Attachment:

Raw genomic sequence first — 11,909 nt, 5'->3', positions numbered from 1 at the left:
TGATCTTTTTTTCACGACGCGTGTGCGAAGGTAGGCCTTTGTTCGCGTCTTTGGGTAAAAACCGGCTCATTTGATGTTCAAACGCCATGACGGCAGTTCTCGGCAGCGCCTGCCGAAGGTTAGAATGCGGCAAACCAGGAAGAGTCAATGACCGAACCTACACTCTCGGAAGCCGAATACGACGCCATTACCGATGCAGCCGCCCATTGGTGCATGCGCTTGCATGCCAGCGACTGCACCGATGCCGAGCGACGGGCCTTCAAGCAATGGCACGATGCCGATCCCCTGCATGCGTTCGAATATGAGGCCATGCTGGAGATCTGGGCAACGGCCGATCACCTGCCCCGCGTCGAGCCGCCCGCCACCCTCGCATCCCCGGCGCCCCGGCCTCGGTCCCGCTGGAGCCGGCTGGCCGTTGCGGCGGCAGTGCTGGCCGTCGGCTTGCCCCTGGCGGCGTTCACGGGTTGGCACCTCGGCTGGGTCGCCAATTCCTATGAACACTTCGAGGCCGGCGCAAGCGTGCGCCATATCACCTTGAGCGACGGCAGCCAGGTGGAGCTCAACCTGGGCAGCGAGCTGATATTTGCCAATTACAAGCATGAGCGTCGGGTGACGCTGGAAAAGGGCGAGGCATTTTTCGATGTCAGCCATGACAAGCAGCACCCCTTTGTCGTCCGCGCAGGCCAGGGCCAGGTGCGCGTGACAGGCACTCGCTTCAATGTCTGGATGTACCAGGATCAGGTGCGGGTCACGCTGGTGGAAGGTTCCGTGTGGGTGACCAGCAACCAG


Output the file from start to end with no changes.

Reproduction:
Raw genomic sequence first — 11,909 nt, 5'->3', positions numbered from 1 at the left:
TGATCTTTTTTTCACGACGCGTGTGCGAAGGTAGGCCTTTGTTCGCGTCTTTGGGTAAAAACCGGCTCATTTGATGTTCAAACGCCATGACGGCAGTTCTCGGCAGCGCCTGCCGAAGGTTAGAATGCGGCAAACCAGGAAGAGTCAATGACCGAACCTACACTCTCGGAAGCCGAATACGACGCCATTACCGATGCAGCCGCCCATTGGTGCATGCGCTTGCATGCCAGCGACTGCACCGATGCCGAGCGACGGGCCTTCAAGCAATGGCACGATGCCGATCCCCTGCATGCGTTCGAATATGAGGCCATGCTGGAGATCTGGGCAACGGCCGATCACCTGCCCCGCGTCGAGCCGCCCGCCACCCTCGCATCCCCGGCGCCCCGGCCTCGGTCCCGCTGGAGCCGGCTGGCCGTTGCGGCGGCAGTGCTGGCCGTCGGCTTGCCCCTGGCGGCGTTCACGGGTTGGCACCTCGGCTGGGTCGCCAATTCCTATGAACACTTCGAGGCCGGCGCAAGCGTGCGCCATATCACCTTGAGCGACGGCAGCCAGGTGGAGCTCAACCTGGGCAGCGAGCTGATATTTGCCAATTACAAGCATGAGCGTCGGGTGACGCTGGAAAAGGGCGAGGCATTTTTCGATGTCAGCCATGACAAGCAGCACCCCTTTGTCGTCCGCGCAGGCCAGGGCCAGGTGCGCGTGACAGGCACTCGCTTCAATGTCTGGATGTACCAGGATCAGGTGCGGGTCACGCTGGTGGAAGGTTCCGTGTGGGTGACCAGCAACCAG